She also expressed frustration with the constant (and sometimes even dangerous) paparazzi presence and the obsession with what her face and body look like from every angle.

    "I am some kind of symbol to some people out there, then clearly I am an example of the lens through which we, as a society, view our mothers, daughters, sisters, wives, female friends and colleagues," Aniston continued. "The objectification and scrutiny we put women through is absurd and disturbing. The way I am portrayed by the media is simply a reflection of how we see and portray women in general, measured against some warped standard of beauty."

    "Sometimes cultural standards just need a different perspective so we can see them for what they really are--a collective acceptance... a subconscious agreement. We are in charge of our agreement. Little girls everywhere are absorbing our agreement, passive or otherwise. And it begins early."

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    Aniston goes on to talk about how constant paparazzi scrutiny contributes to a warped and dehumanizing perspective of women.

    "We use celebrity 'news' to perpetuate this dehumanizing view of females, focused solely on one's physical appearance, which tabloids turn into a sporting event of speculation," she wrote. "Is she pregnant? Is she eating too much? Has she let herself go? Is her marriage on the rocks because the camera detects some physical 'imperfection'?"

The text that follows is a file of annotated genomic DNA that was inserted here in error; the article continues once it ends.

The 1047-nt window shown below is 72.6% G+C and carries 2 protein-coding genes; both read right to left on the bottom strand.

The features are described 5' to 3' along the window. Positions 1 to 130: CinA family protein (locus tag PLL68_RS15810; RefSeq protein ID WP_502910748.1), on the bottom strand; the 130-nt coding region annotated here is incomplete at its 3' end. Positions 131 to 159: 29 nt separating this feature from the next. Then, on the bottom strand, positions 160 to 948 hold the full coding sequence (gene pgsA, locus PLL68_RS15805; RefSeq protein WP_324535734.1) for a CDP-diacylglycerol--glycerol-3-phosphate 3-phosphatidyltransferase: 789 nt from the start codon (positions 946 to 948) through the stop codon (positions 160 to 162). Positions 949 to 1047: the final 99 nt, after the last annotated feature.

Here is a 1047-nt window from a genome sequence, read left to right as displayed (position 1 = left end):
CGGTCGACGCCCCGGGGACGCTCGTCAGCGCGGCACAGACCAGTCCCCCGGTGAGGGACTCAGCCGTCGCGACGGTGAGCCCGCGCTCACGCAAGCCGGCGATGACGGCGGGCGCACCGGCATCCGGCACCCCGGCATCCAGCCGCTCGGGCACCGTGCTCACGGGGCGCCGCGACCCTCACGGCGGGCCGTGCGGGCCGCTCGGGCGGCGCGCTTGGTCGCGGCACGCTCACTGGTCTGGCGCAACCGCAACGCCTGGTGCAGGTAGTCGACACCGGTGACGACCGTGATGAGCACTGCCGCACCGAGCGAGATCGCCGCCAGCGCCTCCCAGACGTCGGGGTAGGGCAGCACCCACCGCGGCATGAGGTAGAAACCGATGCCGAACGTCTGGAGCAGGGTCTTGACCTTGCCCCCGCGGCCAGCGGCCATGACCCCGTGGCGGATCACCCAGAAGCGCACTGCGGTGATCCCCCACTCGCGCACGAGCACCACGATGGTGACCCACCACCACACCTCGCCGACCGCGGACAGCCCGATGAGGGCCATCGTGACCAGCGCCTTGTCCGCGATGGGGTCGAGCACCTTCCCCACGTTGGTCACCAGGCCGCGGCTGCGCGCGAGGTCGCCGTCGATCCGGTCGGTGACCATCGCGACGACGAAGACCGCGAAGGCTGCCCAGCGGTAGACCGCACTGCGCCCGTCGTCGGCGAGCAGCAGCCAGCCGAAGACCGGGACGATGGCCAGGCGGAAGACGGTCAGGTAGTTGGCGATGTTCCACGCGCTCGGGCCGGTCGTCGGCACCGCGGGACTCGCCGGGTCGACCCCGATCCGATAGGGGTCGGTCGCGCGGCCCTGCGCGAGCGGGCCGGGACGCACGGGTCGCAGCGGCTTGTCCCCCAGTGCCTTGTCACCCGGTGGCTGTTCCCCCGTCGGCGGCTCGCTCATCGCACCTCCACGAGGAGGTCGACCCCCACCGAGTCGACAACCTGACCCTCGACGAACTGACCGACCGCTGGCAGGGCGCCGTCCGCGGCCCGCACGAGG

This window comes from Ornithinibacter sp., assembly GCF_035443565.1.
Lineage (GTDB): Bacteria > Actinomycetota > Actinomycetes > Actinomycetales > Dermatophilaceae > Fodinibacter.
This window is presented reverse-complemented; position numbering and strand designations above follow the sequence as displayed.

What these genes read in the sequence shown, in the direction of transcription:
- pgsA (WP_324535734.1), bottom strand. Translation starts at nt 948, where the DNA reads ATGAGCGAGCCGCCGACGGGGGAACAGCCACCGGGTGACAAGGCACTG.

"I used to tell myself that tabloids were like comic books, not to be taken seriously, just a soap opera for people to follow when they need a distraction. But I really can't tell myself that anymore because the reality is the stalking and objectification I've experienced first-hand, going on decades now, reflects the warped way we calculate a woman's worth."

    Not coincidentally, Aniston's essay comes out after Rene Zellweger was called out in Variety magazine for looking different than she used to; a Vanity Fair cover story profile on Margot Robbie came off more like a mash note; and a Pulitzer Prize-winning film critic wrote a bizarre piece in The New York Times that turned both Blake Lively and Kate Hudson into pretty faces with nothing behind them.

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    And while Aniston had every reason to write this essay based solely on her own experiences, let alone those affecting her fellow women, it appears that she has picked up on this disheartening trend of human beings being attacked by a predatory tabloid media.

    Body-shaming, single-shaming, childless-woman-shaming; Aniston has scarily experienced all of the shaming, and she doesn't even have social media.

    "From years of experience, I've learned tabloid practices, however dangerous, will not change, at least not any time soon," she concluded. "What can change is our awareness and reaction to the toxic messages buried within these seemingly harmless stories served up as truth and shaping our ideas of who we are. We get to decide how much we buy into what's being served up, and maybe some day the tabloids will be forced to see the world through a different, more humanized lens because consumers have just stopped buying the bulls--t."

    This perspective, the biggest slam yet from a normally very private Hollywood insider, may be just what those who still don't get it needed to hear.